A potage was served after the escargots. A potage is traditionally a thick vegetable soup. There are many variations, this one was built from a potato, carrot and leek base. It’s a simple dish, but very nice. It’s a hearty soup that can be had as an appetizer or just a big bowl of it as a meal.

Carré d’agneau enrobé de fleur d’ail, moutarde thym frais at Le Poisson Rouge

Carré d’agneau enrobé de fleur d’ail, moutarde thym frais at Le Poisson Rouge

That was followed by a rack of lamb in a red wine reduction sauce served with a few green beans and a small serving of potato gratin. (Here is another photo showing the sides served with it.)

Fondant au Chocolate at Le Poisson Rouge

Fondant au Chocolate at Le Poisson Rouge

Dessert was a fondant au chocolat. This was rich dark chocolate with a chocolate sauce. My friends chose the creme brulee a l’orange. I always hesitate to order creme brulee in restaurants because the recipe Kyle posted earlier (with vanilla bean) is so delicious that most restaurants don’t measure up. This one was very good though. The caramelized sugar on top was very impressive–nearly an eight of an inch thick. And the orange taste was fragent but not overpowering.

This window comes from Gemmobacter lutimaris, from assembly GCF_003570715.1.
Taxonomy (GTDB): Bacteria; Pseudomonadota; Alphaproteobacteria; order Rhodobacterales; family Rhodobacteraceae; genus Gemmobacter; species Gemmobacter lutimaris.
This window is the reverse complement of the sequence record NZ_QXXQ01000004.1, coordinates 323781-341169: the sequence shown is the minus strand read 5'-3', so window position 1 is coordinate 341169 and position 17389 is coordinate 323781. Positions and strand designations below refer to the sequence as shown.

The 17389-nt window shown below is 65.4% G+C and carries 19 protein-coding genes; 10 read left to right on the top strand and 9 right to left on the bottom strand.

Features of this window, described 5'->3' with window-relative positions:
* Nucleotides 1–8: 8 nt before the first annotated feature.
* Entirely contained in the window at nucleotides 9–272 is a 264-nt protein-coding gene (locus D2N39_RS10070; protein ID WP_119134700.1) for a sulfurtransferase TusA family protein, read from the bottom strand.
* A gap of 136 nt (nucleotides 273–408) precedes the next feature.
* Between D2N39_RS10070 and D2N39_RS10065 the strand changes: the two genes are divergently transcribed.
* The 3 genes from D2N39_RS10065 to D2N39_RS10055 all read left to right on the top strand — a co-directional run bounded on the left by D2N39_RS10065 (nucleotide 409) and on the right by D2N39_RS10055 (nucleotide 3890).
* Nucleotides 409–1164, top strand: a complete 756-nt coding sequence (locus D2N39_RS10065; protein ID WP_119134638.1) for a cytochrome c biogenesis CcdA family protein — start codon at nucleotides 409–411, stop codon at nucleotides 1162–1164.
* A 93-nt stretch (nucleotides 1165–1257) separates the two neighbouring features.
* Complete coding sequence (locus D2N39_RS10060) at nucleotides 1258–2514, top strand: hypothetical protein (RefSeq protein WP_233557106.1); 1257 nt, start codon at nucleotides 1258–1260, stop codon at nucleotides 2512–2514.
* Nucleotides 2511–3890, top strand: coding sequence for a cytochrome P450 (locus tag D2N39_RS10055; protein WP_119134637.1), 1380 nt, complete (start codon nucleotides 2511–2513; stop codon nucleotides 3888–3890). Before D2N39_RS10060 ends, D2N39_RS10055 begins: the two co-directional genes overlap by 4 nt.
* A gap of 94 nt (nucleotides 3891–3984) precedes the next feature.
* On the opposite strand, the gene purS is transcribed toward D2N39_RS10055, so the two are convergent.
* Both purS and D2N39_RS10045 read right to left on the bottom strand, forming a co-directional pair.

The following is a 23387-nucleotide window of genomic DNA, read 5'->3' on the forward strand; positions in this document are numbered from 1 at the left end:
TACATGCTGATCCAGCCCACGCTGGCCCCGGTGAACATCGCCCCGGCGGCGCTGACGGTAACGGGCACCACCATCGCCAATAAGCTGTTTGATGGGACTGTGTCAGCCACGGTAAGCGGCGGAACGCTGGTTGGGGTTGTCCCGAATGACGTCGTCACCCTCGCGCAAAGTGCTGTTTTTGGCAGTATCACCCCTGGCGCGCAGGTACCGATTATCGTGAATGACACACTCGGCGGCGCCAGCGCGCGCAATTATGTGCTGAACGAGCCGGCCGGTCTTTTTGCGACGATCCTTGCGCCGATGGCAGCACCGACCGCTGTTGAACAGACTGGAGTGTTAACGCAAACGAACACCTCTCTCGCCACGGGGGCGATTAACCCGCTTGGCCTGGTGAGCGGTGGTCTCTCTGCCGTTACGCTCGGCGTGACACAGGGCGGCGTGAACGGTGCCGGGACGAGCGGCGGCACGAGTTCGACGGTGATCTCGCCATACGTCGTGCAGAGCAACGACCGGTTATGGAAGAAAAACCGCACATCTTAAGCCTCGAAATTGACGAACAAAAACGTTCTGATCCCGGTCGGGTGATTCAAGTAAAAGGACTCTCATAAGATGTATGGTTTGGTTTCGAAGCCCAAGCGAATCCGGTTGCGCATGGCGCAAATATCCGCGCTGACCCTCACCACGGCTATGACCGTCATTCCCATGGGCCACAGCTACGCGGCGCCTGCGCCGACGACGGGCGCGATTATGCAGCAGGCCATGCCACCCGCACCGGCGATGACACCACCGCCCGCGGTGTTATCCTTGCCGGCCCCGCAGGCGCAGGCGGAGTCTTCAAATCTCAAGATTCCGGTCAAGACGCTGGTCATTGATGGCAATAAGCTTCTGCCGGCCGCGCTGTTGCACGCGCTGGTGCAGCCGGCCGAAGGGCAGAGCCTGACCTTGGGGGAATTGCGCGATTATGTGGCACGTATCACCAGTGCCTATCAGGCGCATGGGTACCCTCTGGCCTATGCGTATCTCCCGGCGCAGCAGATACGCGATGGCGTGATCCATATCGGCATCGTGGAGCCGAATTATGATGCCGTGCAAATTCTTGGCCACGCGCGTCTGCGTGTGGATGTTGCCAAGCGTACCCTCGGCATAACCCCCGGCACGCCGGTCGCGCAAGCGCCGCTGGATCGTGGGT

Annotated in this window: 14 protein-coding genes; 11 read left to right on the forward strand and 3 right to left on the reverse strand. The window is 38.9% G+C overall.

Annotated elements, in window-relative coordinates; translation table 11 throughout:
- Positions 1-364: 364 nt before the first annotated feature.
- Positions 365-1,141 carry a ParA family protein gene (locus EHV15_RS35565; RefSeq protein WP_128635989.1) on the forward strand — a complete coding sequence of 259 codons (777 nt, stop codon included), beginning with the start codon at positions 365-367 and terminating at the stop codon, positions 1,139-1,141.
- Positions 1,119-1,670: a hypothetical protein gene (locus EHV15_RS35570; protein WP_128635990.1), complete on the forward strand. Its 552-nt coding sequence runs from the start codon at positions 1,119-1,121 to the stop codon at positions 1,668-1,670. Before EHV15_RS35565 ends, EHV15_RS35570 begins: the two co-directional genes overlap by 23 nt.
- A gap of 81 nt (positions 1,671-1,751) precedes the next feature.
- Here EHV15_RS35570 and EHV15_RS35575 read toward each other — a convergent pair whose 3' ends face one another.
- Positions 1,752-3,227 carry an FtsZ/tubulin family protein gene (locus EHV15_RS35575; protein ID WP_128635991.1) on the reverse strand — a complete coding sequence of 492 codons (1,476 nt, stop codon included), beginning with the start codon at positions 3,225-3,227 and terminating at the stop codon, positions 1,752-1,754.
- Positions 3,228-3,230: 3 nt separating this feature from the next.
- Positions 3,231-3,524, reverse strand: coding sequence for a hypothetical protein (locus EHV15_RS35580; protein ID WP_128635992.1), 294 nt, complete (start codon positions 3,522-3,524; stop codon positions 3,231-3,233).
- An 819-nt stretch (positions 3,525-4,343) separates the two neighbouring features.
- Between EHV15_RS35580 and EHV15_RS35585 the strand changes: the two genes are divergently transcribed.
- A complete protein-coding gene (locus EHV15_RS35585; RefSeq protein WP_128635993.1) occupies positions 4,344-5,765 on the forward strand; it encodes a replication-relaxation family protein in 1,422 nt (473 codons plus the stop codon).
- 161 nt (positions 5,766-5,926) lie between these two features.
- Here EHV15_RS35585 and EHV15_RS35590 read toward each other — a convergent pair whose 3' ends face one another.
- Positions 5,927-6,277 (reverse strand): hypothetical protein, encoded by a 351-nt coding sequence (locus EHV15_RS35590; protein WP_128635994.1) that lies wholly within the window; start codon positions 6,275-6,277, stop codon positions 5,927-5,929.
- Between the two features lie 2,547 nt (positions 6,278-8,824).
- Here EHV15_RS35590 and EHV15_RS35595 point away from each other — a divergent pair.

Creme Brulee a lOrange at Le Poisson Rouge

Creme Brulee a l'Orange at Le Poisson Rouge

Oven Fries

Oven Fries

Oven Fries

When it comes to potatoes, I can often do without them.  I’m a fan of french fries, but making them requires so much oil that I usually just opt for another starch.  Not to mention I usually try and eat somewhat healthful foods.   I was really excited when I found this recipe though because it’s easy enough you can make during the week.  The other nice thing about this recipe is that it makes considerably less mess, and uses a lot less oil.

If you don’t own any half sheet pans, you should definitely pick some up.  They are useful for many things, and are fantastic because they are lipped to prevent your food from sliding off.  Half sheet pans are also usually considerably cheaper than many cookie sheets.

I almost prefer these oven fries to the normal french fries.  They have a wonderful browned, crisp exterior  and creamy interior that often isn’t acheived with normal fries.  I’d also like to think they are a bit more healthful then french fries.  Anyways, this is a Cook’s Illustrated Recipe.  Give it a try and there’s a good chance you’ll be converted to an oven fry lover as well.